I also took my time with this batch and melted it at a slightly lower temperature because I didn’t add as much water and I had those broken up beeswax chunks.  All in all, it took about half an hour.

This time, once all the wax was melted, I decided not to take any chances of having more of that icky gunk stuck to the bottom side of the wax, so once I took out the bag that was now just mostly gunk, I poured the wax/water mixture through several layers of  cheesecloth into a very large margarine tub my mother gave me, which is now my official beeswax mold. It’s the perfect size. Judging from what was left behind on the cheesecloth, straining it was a good idea.

Once again, I had to wait for the wax to solidify and float above the water. Let me tell you, that wax stays hot for a long time.  By the way, if you get some hot wax on your skin, it will burn, very much like glue out of a hot glue gun, so BE CAREFUL!  Luckily, it’s wintertime with cold temperatures outside and no bees (honey or native) that would be attracted to the beeswax, so I was able to just leave it outside overnight!

Oh yes, we talked about the gunk, right?  Well, here is a picture of what was left inside the straining bag.

Prepare yourself, it’s pretty gross…

Most of that gunk is hundreds of individual capsules that the baby bee, aka brood, is reared in.  In the type of hive we are using – Kenyan Top Bar – the bees will raise brood, store pollen and store honey, all on one comb.  So, it is inevitable that some brood capsules will get into the beeswax.

The final results?

Isn’t that beautiful?  I am so sorry we can’t keep bees anymore, at least for now, but I have learned so much from the experience!  After all the harvesting, melting, filtering and waiting, I have three of these discs, and the effort was certainly worth it.

What will I make with the beeswax?   I might make some candles.  I just adore the smell of beeswax candles.  I also saw a tutorial on making lip balm with beeswax, very much like Burt’s Bees, which also sounds very appealing to me.  Or perhaps some of those reuseable wax cloths that can be used instead of plastic wrap.  Who doesn’t want to get more plastic out of their lives?

How about you…do you have any suggestions?  If you have a blog with a tutorial on this subject, please feel free to put your post in the comments, so we can all learn. Thanks!

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Energizing Our New Off-Grid Home

How to run a freezer with solar power

Our temporary solar power tower.  We will need a much bigger system to run our new house.

We have been doing lots of research about off grid solar systems for our new home.  For the last three or four years, we have dabbled in small solar systems that run our temporary living quarters, and have gained a basic knowledge of how off-grid solar systems work.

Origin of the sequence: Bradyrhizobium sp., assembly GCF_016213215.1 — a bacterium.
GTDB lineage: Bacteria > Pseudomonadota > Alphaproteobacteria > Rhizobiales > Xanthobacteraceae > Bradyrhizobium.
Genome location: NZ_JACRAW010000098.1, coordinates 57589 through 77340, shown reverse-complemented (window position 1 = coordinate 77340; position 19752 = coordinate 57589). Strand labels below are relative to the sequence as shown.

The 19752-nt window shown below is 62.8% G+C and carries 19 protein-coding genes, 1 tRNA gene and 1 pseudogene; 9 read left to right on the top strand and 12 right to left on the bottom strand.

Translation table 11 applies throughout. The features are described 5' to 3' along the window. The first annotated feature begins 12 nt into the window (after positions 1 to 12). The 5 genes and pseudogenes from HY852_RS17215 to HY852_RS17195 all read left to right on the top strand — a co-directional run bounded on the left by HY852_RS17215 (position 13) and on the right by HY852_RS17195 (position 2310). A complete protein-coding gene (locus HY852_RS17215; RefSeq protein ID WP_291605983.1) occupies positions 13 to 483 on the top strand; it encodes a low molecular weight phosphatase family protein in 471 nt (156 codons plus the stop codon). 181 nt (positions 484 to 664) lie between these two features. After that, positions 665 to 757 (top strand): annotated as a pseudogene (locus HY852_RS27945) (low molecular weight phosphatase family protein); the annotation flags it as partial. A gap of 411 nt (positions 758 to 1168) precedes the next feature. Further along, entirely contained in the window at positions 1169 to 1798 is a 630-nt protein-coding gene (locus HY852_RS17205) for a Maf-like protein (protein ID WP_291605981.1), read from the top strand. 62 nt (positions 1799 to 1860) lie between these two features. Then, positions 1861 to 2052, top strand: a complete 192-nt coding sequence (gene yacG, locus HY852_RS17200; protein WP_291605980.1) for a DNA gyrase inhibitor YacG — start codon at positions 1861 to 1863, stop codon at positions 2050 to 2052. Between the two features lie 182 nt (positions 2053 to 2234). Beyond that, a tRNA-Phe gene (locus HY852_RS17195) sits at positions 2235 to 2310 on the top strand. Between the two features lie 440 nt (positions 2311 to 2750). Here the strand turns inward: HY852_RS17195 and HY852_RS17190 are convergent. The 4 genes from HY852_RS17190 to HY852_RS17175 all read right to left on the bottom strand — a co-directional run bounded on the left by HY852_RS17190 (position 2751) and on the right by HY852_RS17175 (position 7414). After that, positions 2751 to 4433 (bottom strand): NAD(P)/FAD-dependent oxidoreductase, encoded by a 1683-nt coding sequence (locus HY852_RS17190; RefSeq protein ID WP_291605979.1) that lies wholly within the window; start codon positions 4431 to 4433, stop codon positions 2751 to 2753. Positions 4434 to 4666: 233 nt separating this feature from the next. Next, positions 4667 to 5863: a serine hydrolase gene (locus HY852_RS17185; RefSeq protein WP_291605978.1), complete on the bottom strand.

Well…at least Ray has knowledge in this department!  I still can’t get my head around the difference between watts and amps, inverters and charge controllers, and……..

ugh……..

Anyway, we’ve been talking with sales reps from different companies about setting up and installing a system for us.  Quite frankly, we were shocked at how much their systems were going to cost!

As I mentioned above, we have installed our own small solar systems that run our freezer, small refrigerator, satellite TV dish, flat screen TV and a bunch of LED lights, and so we are aware of the general cost of solar panels and all the components to run the whole shebang.  Therefore, we had a general idea of what a whole house solar system was going to cost, but unfortunately, we didn’t expect them to charge twice the cost of the equipment to install the system!

That’s when we found a few companies online that sell solar system “packages” to homeowners that can then do the installation themselves, or at least most of the installation.  We zeroed in on two of those online/direct to consumer companies.

One of those companies, Wholesale Solar, was only a few hour’s drive from our homestead, so we decided to drive up there in person and see what they could offer us.  Their online store lists quite a few options according to kWh size, ranging from a small 1 kWh system for a tiny weekender cabin up to a 16 kWh system for a large ranch.  They were also offering a 10% discount on an entire system, so we were onboard with that!

We had a great trip!  It was good to get away from the homestead and see the sights.  Mt. Shasta (the mountain) is right behind Mt. Shasta (the town and where Wholesale Solar is located) and is absolutely gorgeous!

Our first trip to Wholesale Solar. Isn’t Mt Shasta beautiful?

During our scheduled meeting, we met with Cheyenne, System Design & Sales Technician for Wholesale Solar.  Although we were pretty sure which “package” would work for us and were ready to purchase the system that day, she insisted that we go home after our meeting and do some research to figure out which electrical appliances we would use and how much power they would require, then send her this list so she could evaluate how big (or little) our system should be.

A freezer run on solar power

We used the stated manufacturer’s numbers to figure out how many kWh we would need for our everyday living.  This one is for our small 5 cubic foot chest freezer.

We sent her a sheet of the electrical appliances we plan to install, along with their kWh rating and our hours/day of estimated usage.  We used a lot of manufacturer’s baseline amounts, such as 5 hours of TV a day (which is what they rate their kWh usage per year on), though I doubt we will actually watch TV for 5 hours a day!  We sent e-mails relating to our potential usage back and forth for a couple of weeks, and it was then that I was starting to feel that Cheyenne was being unreasonable.  You see, our future potential usage is really an arbitrary amount that can only be estimated!  How can we say how many hours our whole house fan is going to run next summer, or the summer after that?  Who knows how hot it will be?  It’s all an educated guess!